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Cohorts
7) Does OM have two different cohort years for 4-year and 2-year institutions in the same fashion as Graduation Rates cohort years?
  No. OM has only one cohort year for both 2-year and 4-year institutions. Furthermore, the OM survey forms for 2-year and 4-year institutions are the same. For the 2017-18 collection year, all degree-granting institutions, regardless of institution level, will report on undergraduate students who entered their institutions during the full year of July 1, 2009 - June 30, 2010. All institutions will report on a full-year cohort.
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8) Should students who enter in the spring term (semester system) or winter and spring terms (quarter system) be included in the full-year cohort?
  Yes, these students must be included in a full-year cohort reporting if they entered anytime between the July 1, 2009 - June 30, 2010 cohort year.
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9) If we are reporting on a full-year cohort that enters between July 1 and June 30 (OM coverage cohort year), what happens if a student switches their attendance levels (e.g., full-time or part-time) during the OM coverage cohort year?
  The attendance level is determined upon entering the institution. The student remains in the cohort even if there is a change in attendance levels in subsequent terms or years.
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10) As an academic year reporting institution, I have a group of degree-seeking undergraduate students who took a summer session designed for entering students to earn college credit before enrolling in the next immediate full term (i.e., Fall semester or quarter). However, the start date of the summer session was prior to Outcome Measures coverage cohort year start date of July 1, which cohort year should these students be reported?
  For the 2017-18 collection year, these summer session students would be included in the 2009-10 OM cohort year because it is the first full term (i.e., Fall semester or quarter), which should be used to determine their inclusion.
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11) If the entering students were part-time students during a summer session, how should these students be included in OM?
  To determine the attendance level (i.e., full-time or part-time) for these students, identify the next immediate full term (i.e., Fall semester or quarter) that these students enrolled in during the July 1 to June 30 period. For example, if a part-time summer-session student enrolled in the immediate fall as a full-time student, that student would enter in one of the full-time student OM cohorts (i.e., first-time or non-first-time). If a student skipped the Fall term, but enrolled as full-time in the following winter quarter or spring terms as full-time, that student would also enter in OM as full-time.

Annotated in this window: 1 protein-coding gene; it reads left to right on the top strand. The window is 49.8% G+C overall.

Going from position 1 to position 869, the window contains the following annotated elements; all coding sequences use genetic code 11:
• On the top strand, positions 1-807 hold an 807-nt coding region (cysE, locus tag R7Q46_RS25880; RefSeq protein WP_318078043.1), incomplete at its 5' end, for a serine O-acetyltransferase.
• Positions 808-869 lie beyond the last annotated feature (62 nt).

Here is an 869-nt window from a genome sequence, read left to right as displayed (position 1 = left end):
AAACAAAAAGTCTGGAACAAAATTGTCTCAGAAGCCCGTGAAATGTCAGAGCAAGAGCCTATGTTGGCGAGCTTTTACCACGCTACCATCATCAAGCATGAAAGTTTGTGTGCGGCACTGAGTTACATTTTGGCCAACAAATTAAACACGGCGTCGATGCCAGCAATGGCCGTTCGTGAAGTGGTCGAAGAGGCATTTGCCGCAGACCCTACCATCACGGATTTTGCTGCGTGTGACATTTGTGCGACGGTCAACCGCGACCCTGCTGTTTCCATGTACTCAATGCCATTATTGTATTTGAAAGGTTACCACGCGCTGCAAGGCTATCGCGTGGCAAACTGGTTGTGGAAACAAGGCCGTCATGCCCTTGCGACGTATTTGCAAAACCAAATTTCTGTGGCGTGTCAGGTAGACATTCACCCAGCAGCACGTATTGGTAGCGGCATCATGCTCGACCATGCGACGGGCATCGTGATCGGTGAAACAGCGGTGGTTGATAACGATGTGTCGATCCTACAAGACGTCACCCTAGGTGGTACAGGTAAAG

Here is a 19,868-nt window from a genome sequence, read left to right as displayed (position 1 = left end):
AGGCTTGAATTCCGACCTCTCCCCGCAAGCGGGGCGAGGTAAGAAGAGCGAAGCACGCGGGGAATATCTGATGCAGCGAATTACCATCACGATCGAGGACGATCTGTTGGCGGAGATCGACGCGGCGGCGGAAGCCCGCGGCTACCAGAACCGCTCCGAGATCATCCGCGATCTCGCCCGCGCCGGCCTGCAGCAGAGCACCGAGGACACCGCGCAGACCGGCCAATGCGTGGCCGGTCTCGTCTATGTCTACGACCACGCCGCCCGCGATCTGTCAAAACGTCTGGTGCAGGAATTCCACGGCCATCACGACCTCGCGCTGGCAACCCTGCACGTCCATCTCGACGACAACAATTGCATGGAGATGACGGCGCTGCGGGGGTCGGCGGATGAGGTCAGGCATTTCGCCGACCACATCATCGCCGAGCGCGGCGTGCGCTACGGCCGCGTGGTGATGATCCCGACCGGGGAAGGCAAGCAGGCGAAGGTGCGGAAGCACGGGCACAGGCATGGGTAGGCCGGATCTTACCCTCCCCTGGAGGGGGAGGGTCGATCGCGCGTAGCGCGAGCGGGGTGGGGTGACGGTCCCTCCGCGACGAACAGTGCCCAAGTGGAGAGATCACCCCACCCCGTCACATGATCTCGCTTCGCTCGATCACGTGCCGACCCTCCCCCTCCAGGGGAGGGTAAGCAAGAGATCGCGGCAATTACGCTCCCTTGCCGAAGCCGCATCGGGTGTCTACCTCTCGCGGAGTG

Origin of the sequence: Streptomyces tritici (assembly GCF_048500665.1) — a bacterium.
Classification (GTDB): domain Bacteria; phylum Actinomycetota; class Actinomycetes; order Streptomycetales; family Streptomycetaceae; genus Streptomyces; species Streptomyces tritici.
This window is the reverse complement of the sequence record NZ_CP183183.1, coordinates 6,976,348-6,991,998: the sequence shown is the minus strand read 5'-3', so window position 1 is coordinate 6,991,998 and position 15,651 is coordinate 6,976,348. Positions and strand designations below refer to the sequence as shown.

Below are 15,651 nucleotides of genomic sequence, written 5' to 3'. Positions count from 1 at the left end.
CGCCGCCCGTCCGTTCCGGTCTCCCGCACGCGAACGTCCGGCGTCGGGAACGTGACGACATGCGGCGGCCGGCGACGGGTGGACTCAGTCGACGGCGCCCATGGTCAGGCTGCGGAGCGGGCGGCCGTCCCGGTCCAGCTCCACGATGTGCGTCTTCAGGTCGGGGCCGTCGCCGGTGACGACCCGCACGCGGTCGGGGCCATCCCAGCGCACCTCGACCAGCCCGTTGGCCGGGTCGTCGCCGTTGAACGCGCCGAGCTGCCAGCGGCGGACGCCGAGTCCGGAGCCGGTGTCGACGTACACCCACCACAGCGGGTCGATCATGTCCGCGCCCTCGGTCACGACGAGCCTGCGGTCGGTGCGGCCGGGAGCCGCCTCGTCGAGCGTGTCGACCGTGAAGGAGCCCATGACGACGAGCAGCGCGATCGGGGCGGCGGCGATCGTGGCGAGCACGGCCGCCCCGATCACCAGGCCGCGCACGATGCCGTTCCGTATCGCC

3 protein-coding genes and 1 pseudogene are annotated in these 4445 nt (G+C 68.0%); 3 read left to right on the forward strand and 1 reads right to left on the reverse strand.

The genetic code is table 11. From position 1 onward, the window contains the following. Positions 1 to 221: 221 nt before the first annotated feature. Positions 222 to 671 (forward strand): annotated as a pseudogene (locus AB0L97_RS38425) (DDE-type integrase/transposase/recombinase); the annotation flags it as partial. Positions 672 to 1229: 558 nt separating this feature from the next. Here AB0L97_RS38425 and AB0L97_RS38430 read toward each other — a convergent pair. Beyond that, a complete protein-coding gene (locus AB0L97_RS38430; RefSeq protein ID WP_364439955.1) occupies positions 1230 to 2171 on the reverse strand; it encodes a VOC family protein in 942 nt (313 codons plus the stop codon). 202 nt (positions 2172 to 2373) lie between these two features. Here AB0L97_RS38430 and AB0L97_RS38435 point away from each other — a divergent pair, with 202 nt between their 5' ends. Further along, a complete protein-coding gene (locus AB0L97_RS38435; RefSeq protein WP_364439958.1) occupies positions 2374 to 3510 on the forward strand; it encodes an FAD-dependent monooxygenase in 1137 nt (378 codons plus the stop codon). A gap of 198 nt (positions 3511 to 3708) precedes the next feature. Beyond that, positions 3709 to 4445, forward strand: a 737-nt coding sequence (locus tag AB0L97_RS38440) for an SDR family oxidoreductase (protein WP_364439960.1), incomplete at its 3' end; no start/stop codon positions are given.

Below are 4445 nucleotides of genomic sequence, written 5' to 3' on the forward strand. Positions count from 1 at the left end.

Do not change a student’s OM cohort designation should the student’s attendance level change after the immediate full term during the OM coverage period.

If a student does not enroll in any full terms during the OM coverage period, the student is still counted in the 2009-10 OM cohort year and should be entered in one of the part-time OM cohorts (i.e., first-time or non-first-time).

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12) I have a student that attended class for a day or a short portion of the term, should this student be included in the OM cohorts?
  At entry of the first full term (i.e., Fall semester or quarter), report these students if they have met your institution’s official Census Date for being counted in enrollment, otherwise they should be excluded.
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13) A student qualified as an exclusion during the 8 year time period, but received an award prior to the student’s qualification, do I exclude this student from the cohort?
  Per the OM instructions on exclusions, institutions may choose to exclude students if they meet one of the allowable reasons: student is deceased or permanently and totally disabled, student left to serve in the armed forces or was called to active duty, student left to serve in a foreign aid service, or student left to serve on an official church mission. NCES recommends that institutions do NOT exclude students who had already earned an award because such information could better inform the public of an institution’s completion rate. However, an institution may choose to exclude such a student.
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Degree-granting Status